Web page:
BELFAST could become the UK’s next fintech hub thanks to the Brexit effect, insiders have predicted.
Low overheads, a steady stream of tech graduates and access to the European Union have been cited as some of the reasons behind Northern Ireland’s recent fintech boom, which has seen a number of peer-to-peer lending platforms and service providers set up in Belfast.
P2P research firm Orca, P2P-facing broker Clearpath Finance, crowdfunding platform CoFunder and SME lender Linked Finance have all chosen to base their headquarters in Belfast, while US-based fintech firm Hanweck has also chosen to have its European headquarters in the city.
Earlier this year, a KPMG report suggested that Ireland’s burgeoning fintech sector could “significantly benefit” from Brexit. Anna Scally, a partner at KPMG Ireland, said that both Ireland and Northern Ireland are “well-positioned to serve as a springboard to the vast European market.”
“We spotted a number of possibilities in Belfast,” said Rob Cooper, co-founder of Automate Tech, an automation company which has its headquarters in Belfast. “It has a land border with Ireland and into the EU, and there is a lot of American business into Dublin.
“Belfast has two airports, easy access, good infrastructure in terms of the investment in the city. Good quality universities, all the things you would want. And the overheads are somewhat significantly less than you’d find in London.”
In the aftermath of the referendum, a number of fintech firms have begun to look beyond London, with Berlin, Frankfurt, Luxembourg and Dublin proving to be the most popular choices. Earlier this year, the PPRO Group announced plans to leave London for Luxembourg, while WB21, BrickVest and Swissbank moved from London to Berlin late last year.
However, Belfast has the advantage of being an English-speaking country with easy access to both the UK and the EU, and a raft of emerging tech talent.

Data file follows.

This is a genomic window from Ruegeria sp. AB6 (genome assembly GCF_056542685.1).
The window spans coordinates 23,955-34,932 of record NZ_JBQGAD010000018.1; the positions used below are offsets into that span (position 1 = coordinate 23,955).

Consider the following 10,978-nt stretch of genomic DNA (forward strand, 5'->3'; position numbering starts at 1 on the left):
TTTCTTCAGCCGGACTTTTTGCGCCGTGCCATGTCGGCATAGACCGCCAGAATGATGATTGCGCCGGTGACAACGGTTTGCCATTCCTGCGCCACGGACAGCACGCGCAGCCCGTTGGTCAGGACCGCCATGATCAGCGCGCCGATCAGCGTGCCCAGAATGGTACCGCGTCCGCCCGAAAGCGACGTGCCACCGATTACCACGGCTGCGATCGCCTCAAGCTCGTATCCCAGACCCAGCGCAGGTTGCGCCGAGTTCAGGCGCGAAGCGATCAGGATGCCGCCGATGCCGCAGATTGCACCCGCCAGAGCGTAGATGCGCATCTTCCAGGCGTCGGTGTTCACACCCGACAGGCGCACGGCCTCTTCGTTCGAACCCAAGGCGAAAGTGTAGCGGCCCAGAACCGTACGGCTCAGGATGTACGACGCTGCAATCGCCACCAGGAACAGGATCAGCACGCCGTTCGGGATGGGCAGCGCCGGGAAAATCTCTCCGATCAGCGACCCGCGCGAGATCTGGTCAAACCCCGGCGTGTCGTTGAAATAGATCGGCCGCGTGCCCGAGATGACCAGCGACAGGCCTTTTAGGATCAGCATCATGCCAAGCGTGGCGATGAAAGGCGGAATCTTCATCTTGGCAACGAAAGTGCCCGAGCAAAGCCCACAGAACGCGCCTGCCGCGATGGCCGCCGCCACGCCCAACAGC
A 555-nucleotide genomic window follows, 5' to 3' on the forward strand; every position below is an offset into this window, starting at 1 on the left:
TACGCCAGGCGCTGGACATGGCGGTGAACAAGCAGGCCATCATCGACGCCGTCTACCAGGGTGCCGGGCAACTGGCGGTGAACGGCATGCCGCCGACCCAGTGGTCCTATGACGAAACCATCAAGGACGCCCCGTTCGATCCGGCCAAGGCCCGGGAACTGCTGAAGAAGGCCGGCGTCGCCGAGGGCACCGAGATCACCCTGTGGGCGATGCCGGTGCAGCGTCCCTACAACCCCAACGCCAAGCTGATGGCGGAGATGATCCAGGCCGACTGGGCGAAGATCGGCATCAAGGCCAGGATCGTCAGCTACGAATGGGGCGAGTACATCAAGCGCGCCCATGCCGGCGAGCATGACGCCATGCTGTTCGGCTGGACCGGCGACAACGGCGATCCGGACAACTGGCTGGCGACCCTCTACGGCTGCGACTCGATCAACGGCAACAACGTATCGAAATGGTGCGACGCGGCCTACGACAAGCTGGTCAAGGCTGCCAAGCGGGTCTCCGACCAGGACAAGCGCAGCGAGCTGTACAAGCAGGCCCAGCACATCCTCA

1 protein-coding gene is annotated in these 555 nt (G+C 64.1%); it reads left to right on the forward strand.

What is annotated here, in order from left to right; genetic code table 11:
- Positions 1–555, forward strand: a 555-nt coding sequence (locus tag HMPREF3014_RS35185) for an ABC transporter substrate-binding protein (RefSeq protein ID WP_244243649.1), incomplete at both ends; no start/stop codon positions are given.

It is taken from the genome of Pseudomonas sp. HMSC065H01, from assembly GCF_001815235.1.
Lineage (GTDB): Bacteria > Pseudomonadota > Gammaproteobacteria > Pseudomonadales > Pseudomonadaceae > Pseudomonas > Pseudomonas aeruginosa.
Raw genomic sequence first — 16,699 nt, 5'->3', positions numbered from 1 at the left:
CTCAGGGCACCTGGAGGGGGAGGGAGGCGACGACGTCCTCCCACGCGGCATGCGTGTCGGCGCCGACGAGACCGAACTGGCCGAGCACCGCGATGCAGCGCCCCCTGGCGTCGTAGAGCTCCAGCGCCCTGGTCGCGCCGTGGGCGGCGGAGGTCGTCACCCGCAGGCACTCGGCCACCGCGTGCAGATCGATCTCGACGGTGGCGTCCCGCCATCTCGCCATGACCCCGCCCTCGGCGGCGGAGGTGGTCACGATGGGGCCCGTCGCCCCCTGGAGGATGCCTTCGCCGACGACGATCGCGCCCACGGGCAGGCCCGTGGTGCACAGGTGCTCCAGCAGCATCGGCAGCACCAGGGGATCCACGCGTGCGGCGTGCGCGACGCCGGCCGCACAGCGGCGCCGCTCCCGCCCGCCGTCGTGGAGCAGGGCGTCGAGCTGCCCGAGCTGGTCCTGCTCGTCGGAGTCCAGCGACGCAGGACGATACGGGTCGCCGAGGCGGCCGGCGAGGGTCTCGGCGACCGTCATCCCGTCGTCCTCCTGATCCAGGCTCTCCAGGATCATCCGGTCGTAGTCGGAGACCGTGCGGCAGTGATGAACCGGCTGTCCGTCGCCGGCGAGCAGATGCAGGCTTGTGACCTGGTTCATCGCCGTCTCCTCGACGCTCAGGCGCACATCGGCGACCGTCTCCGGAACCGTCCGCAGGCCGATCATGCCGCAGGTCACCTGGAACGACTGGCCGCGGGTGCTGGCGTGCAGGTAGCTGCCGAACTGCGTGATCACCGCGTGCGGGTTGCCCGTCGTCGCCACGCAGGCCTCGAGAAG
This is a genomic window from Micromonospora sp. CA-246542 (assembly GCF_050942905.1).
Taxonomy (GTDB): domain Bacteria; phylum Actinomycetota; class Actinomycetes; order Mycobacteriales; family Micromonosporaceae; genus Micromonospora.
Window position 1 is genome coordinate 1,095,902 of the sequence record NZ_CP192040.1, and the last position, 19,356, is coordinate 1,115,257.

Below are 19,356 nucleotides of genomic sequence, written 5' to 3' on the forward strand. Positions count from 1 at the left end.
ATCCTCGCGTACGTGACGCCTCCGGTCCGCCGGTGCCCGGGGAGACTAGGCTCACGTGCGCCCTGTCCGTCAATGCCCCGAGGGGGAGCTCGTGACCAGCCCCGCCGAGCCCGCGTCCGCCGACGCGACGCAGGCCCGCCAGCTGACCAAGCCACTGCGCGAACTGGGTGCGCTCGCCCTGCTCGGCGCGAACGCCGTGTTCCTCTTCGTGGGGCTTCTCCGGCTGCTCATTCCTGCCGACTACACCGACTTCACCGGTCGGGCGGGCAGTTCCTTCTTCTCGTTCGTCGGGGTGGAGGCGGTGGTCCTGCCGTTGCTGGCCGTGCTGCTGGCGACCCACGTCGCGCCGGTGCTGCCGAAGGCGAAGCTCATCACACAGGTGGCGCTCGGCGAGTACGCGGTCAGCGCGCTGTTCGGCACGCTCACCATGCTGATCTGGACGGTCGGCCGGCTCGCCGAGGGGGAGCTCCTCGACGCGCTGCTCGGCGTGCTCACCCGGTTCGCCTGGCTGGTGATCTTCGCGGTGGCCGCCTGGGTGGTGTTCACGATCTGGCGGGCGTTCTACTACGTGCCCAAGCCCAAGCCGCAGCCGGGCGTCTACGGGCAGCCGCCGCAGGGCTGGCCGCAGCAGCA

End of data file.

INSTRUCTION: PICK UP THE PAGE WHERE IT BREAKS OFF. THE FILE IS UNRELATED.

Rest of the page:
Jordan Stodart, co-founder of Orca, said that a “big consequence” of Brexit is the free flow of talent from EU companies to the UK.
“Considering the part ‘tech’ plays in fintech, Belfast could become a pivotal city for fintech as the quality of tech graduates, and their value for money, is quite considerable,” he said. “If the fintech capital of the world, London, can’t attract EU-wide talent due to Brexit, then Belfast could really become a top hunting ground for fintech workers.”
Stodart relocated from Scotland to Northern Ireland to set up Orca, and he is optimistic about the potential of the province. “I think there are two primary factors attracting fintech companies to Belfast,” he said. “Firstly, it’s a very cost-effective city to run a business, particularly a start-up where keeping it lean is important. And secondly, the tech talent in Belfast is second to none.”
“We were surprised at how much is happening in Belfast,” added Cooper. “It’s unrealistic to think that it could compete with London or the Northern Hub, but if you look at the geopolitical risk and the fact that the DUP have agreed what would be a substantial investment into Belfast, plus the fact that it might be the only member of the UK with a soft border to the EU, this opens up a number of possibilities.”